1992: Spaced Out!; host (also executive producer) (features comics such as Bonnie Hunt, Carrot Top and others)[64][65]
1993: The Thief and the Cobbler under the theatrical name Arabian Knight as The Thief (Miramax version) (voice)
1993: Precious Moments: Timmy's Special Delivery (voice; Christmas movie)
1994: Christopher and Holly a.k.a. The Bears Who Saved Christmas as Charlie the Compass (voice)
1994: Yogi the Easter Bear as Ranger Mortimer (voice)
1994: The Flintstones as Grizzled Man
1994: The Shadow as Wainwright Cranston
2000: The Adventures of Rocky and Bullwinkle as Whoppa Chopper Pilot / Ohio Cop with Bullhorn / Jeb[66]
2003: Swing as Uncle Bill
2004: Comic Book: The Movie as Wally (Army Buddy #2)
2004: Tell Them Who You Are (documentary film) as Himself[67]
2006: National Lampoon's Cattle Call as Thomas the Studio Tour Guide
2007: Certifiably Jonathan[68] (honored celebrity at FGFF)[69]
2011: The Smurfs as Papa Smurf (voice)
2013: The Smurfs 2 as Papa Smurf (voice, released posthumously)
Short films
1968: The Early Birds (writer and voices)[61]
1974: Sonic Boom (performer)
2000: Edwurd Fudwupper Fibbed Big (voice actor)
2002: Santa vs. the Snowman 3D (voice of Santa Claus)comedian, actor, author, television host, and artist

Military Service

U.S Marine Corps - Pacific Theater, WW2
A poor student, Mr. Winters enlisted in the Marines before finishing high school and during World War II served as a gunner on the aircraft carrier Bon Homme Richard in the Pacific.

Average Age

Life Expectancy

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Jonathan Winters
Born November 11, 1925 in Dayton, Ohio, USA
Died April 11, 2013 in Montecito, California, USA (Natural causes)
Birth Name Jonathan Harshman Winters III
Nickname Johnny
Height 5' 11" (1.8 m)
Mini Bio (1)
Jonathan Winters was born on November 11, 1925 in Dayton, Ohio. His father, Jonathan Harshman Winters II, was a banker who became an alcoholic after being crushed in the Great Depression. His parents divorced in 1932. Jonathan and his mother then moved to Springfield to live with his grandmother. There his mother remarried and became a radio personality. Jonathan joined the United States Marine Corps during his senior year of high school. Upon his discharge, he entered Kenyon College and later transferred to Dayton Art Institute. He met his wife, Eileen Schauder, in 1948 and married a month later. They remain married until her death in January 11, 2009. They have a son, Jay, who is a contractor, and a daughter, Lucinda, who is a talent scout for movies.

Jonathan got his start in show business by winning a talent contest. This led to a children's television show in Dayton in 1950. This led to a game show and a talk show. Denied a requested raise, he moved the family to New York with only $56 in their pocket. Within two months, he was getting night club bookings. He suffered two nervous breakdowns, one in 1959 and another in 1961. He came out of "retirement" to work with director/writer Martin Guigui for Swing (2003) and Cattle Call (2006). He made ten Grammy-nominated comedy recordings and won once. Jonathan Winters died at age 87 of natural causes on April 11, 2013 in Montecito, California.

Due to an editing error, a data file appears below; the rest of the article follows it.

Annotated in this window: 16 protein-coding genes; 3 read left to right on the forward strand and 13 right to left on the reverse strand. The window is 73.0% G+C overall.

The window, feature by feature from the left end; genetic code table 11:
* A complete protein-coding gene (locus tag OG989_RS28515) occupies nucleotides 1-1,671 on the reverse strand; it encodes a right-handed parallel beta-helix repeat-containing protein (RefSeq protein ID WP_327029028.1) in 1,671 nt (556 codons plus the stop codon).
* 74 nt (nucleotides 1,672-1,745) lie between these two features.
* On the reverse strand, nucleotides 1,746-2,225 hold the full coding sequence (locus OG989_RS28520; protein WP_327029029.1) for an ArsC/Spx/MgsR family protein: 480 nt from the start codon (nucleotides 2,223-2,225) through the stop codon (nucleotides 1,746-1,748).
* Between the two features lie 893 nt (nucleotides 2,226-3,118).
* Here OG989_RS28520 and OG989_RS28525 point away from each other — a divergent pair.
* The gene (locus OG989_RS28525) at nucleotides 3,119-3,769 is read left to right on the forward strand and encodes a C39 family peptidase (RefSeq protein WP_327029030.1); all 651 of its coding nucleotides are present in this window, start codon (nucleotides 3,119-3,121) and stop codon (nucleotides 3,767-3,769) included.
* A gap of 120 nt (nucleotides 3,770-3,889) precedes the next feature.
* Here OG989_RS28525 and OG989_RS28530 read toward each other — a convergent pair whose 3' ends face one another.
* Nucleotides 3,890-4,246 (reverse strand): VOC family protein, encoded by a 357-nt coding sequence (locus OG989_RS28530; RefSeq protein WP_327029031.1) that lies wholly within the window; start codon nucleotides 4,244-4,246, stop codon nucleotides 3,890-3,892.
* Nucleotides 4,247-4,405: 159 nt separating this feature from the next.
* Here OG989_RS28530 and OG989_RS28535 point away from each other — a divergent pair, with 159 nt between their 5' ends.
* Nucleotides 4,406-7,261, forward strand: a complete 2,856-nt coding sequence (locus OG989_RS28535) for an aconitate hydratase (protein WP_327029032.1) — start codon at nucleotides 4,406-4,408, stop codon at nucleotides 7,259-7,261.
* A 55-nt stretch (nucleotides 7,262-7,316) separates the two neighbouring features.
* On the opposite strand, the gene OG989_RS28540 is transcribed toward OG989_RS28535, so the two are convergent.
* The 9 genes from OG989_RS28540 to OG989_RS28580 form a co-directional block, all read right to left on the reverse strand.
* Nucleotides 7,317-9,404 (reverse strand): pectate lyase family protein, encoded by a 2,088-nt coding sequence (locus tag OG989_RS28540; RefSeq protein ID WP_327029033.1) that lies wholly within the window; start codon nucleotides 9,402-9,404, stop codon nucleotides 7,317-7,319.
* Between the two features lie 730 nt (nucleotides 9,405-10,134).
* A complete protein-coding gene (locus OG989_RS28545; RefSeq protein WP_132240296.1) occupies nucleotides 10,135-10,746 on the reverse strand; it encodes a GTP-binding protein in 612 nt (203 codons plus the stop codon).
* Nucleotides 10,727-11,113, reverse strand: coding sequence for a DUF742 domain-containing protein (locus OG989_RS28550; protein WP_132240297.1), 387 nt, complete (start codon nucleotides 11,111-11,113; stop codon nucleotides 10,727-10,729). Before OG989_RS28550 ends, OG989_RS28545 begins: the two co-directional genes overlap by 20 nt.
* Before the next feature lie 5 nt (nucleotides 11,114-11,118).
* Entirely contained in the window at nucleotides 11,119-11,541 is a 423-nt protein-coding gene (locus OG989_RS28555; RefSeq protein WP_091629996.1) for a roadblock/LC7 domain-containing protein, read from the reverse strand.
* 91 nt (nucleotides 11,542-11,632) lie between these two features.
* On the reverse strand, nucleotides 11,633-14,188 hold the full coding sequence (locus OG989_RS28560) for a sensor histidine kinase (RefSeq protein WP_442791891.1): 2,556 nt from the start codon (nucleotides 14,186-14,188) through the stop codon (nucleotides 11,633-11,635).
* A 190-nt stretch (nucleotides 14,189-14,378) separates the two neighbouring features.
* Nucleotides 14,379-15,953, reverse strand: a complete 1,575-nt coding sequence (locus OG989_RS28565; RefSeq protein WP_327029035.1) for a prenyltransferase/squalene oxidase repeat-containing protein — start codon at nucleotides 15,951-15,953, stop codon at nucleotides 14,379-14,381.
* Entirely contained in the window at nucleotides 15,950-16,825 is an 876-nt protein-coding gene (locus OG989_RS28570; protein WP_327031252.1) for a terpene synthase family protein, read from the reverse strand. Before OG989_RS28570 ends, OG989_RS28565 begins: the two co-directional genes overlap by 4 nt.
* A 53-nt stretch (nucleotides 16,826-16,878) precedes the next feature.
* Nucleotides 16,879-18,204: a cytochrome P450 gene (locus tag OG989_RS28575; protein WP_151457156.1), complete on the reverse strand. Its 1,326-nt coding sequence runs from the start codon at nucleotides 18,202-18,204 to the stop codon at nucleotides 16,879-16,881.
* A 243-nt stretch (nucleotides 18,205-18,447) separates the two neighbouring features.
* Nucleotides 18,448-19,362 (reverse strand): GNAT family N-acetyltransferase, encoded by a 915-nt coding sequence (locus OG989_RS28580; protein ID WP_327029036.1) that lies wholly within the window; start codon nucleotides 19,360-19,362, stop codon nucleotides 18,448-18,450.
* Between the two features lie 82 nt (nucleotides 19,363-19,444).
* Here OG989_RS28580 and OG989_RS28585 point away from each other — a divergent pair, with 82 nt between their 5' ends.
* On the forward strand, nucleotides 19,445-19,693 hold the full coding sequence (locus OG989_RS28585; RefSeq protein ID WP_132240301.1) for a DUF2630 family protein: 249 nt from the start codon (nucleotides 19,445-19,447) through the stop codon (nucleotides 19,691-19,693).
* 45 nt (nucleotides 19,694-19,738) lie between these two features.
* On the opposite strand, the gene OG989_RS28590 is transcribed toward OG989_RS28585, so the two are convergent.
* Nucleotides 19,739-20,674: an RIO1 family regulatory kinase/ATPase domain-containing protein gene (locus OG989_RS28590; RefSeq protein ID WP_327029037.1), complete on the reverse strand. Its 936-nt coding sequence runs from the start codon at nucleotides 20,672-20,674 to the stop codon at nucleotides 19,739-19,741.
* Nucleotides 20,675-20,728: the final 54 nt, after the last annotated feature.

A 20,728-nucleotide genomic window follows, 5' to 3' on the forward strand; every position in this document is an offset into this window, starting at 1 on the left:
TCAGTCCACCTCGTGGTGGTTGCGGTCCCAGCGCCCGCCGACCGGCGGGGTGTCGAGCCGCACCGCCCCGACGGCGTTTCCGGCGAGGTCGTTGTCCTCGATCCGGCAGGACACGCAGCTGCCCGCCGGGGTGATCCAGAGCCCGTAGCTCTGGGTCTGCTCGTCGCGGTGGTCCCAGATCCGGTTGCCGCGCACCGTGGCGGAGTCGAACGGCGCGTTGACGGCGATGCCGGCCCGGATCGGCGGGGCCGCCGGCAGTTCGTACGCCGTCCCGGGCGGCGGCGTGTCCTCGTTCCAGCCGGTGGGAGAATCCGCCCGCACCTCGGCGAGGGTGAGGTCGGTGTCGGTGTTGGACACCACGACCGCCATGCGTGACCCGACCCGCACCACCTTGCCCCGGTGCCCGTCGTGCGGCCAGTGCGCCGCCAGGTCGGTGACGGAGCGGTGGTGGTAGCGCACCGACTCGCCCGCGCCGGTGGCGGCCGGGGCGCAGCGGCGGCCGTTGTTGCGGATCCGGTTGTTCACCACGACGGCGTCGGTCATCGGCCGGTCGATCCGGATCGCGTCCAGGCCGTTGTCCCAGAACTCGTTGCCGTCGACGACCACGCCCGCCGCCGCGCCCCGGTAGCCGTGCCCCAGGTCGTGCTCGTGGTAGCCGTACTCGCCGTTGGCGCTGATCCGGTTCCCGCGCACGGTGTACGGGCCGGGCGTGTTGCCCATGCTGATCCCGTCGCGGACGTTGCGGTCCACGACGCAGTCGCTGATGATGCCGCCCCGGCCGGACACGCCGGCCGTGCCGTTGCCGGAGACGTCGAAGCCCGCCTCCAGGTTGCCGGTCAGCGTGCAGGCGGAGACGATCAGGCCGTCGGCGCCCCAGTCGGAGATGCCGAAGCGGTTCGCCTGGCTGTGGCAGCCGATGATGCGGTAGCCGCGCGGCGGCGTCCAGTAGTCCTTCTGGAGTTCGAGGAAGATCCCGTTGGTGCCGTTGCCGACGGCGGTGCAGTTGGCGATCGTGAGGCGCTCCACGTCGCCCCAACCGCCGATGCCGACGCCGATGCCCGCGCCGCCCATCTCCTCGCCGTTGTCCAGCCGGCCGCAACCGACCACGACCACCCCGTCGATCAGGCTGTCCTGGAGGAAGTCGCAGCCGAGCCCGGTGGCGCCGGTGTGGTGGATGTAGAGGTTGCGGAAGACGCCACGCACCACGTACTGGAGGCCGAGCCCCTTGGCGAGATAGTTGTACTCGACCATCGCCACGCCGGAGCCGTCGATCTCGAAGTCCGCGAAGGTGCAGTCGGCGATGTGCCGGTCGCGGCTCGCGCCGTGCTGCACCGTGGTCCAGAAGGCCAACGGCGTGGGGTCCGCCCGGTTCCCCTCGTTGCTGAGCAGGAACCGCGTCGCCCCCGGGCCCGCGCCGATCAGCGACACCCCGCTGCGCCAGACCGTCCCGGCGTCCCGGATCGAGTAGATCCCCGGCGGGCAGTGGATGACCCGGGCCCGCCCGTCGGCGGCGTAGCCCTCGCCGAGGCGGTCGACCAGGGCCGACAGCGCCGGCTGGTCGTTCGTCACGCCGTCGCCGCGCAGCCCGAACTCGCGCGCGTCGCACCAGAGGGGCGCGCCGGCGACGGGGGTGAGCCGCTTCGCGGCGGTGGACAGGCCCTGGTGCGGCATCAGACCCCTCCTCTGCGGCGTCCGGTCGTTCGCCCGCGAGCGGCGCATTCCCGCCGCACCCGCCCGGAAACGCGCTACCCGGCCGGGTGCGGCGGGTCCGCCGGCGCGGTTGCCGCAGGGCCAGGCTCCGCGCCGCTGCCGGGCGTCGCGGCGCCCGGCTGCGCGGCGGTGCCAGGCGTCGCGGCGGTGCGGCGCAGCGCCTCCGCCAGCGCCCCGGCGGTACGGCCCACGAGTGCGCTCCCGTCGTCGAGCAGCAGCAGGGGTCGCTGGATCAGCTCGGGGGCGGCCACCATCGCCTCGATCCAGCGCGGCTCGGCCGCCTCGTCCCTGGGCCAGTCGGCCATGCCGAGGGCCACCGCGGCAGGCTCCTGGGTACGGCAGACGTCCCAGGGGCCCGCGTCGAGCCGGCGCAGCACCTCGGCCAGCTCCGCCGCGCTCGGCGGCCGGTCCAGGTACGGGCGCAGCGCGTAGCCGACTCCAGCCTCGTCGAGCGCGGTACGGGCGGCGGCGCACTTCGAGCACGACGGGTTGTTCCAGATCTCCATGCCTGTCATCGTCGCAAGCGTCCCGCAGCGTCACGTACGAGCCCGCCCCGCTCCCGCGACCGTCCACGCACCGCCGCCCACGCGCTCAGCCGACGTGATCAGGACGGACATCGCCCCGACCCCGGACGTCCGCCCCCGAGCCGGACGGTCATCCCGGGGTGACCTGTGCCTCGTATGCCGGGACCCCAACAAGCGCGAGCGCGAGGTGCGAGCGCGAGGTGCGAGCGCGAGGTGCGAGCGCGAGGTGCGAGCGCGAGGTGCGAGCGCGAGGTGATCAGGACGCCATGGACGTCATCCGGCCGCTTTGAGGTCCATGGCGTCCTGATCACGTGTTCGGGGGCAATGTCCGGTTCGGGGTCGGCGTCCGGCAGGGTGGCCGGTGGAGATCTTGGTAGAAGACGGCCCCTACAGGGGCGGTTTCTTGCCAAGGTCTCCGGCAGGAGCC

- IMDb Mini Biography By: John Sacksteder & MO840

Spouse (1)
Eileen Winters (11 September 1948 - 11 January 2009) ( her death) ( 2 children)
Trade Mark (2)
Heavy build
Improvised acting
Trivia (25)
An accomplished abstract painter, he created a series of work which was collected into a book titled "Hang Ups".
Served in the Marines during World War II as gunner on the aircraft carrier Bon Homme Richard in the Pacific.
Wrote a collection of short stories entitled "Winters Tales".
Was voluntarily institutionalized twice in his life (and even made light of it in his stand-up comic act).
Considered by many to be one of the finest improvisational comics ever.
Much of the dialogue between he and close friend Robin Williams on Mork & Mindy (1978) was ad-libbed.
He made his semi-annual visit to the "Hollywood Collectors & Celebrities Show" for an autograph session and to meet his fans.
According to the book "Tomorrow I Die", Winters appeared in the short film "Screen Test of Mike Hammer" as a wino. This film also featured Jack Stang and Bettye Ackerman. Stills are found in the aforementioned book.
He was of German and British Isles/English ancestry.
Father, with Eileen Winters, of son Jay Winters and daughter Lucinda Winters.
In 2000 he won the Mark Twain Prize for American Humor, presented annually by the Kennedy Center in Washington, D.C.
In a 1985 television special, named King Kong (1933) as the film that made the biggest impression on him in his youth.
Has a star on the Hollywood Walk of Fame at 6290 Hollywood Blvd.
His popular drag character Maude Frickert was inspired both by one of his aunts as well as by character actress Maudie Prickett, who also was billed occasionally as Maude Prickett.
Suffered from bipolar disorder.
Dropped out of high school to join the Marines.
Winters' career started as a result of a lost wristwatch, about six or seven months after his marriage to Eileen in 1948. The newlyweds couldn't afford to buy another one. Then Eileen read about a talent contest in which the first prize was a wristwatch, and encouraged Jonathan to "go down and win it". She was certain he could, and he did.